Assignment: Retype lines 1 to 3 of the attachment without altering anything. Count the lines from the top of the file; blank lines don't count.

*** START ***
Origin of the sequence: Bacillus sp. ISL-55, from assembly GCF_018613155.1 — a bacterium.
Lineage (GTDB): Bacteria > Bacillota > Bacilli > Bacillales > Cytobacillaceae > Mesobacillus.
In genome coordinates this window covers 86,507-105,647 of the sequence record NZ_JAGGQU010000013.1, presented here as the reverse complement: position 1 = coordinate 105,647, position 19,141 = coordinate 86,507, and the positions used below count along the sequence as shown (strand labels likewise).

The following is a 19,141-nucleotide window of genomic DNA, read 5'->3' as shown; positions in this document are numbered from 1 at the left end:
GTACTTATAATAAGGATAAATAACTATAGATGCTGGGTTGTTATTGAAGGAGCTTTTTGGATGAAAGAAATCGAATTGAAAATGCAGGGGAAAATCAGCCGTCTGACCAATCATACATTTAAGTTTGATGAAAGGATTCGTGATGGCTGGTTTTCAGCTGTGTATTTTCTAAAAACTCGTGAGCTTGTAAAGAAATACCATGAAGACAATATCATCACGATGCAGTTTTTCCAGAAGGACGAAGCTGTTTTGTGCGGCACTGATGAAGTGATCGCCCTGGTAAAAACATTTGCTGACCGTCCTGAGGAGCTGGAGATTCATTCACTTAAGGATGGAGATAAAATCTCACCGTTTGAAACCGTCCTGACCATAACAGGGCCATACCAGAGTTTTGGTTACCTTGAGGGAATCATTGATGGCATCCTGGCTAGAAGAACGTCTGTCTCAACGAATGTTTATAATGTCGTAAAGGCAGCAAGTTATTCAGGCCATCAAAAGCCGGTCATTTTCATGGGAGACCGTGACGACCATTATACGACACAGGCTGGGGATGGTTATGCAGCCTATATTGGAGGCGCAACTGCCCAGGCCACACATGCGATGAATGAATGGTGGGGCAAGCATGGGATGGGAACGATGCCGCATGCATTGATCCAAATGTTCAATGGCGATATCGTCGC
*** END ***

Origin of the sequence: Bacillus sp. ISL-55, from assembly GCF_018613155.1 — a bacterium.
Lineage (GTDB): Bacteria > Bacillota > Bacilli > Bacillales > Cytobacillaceae > Mesobacillus.
In genome coordinates this window covers 86,507-105,647 of the sequence record NZ_JAGGQU010000013.1, presented here as the reverse complement: position 1 = coordinate 105,647, position 19,141 = coordinate 86,507, and the positions used below count along the sequence as shown (strand labels likewise).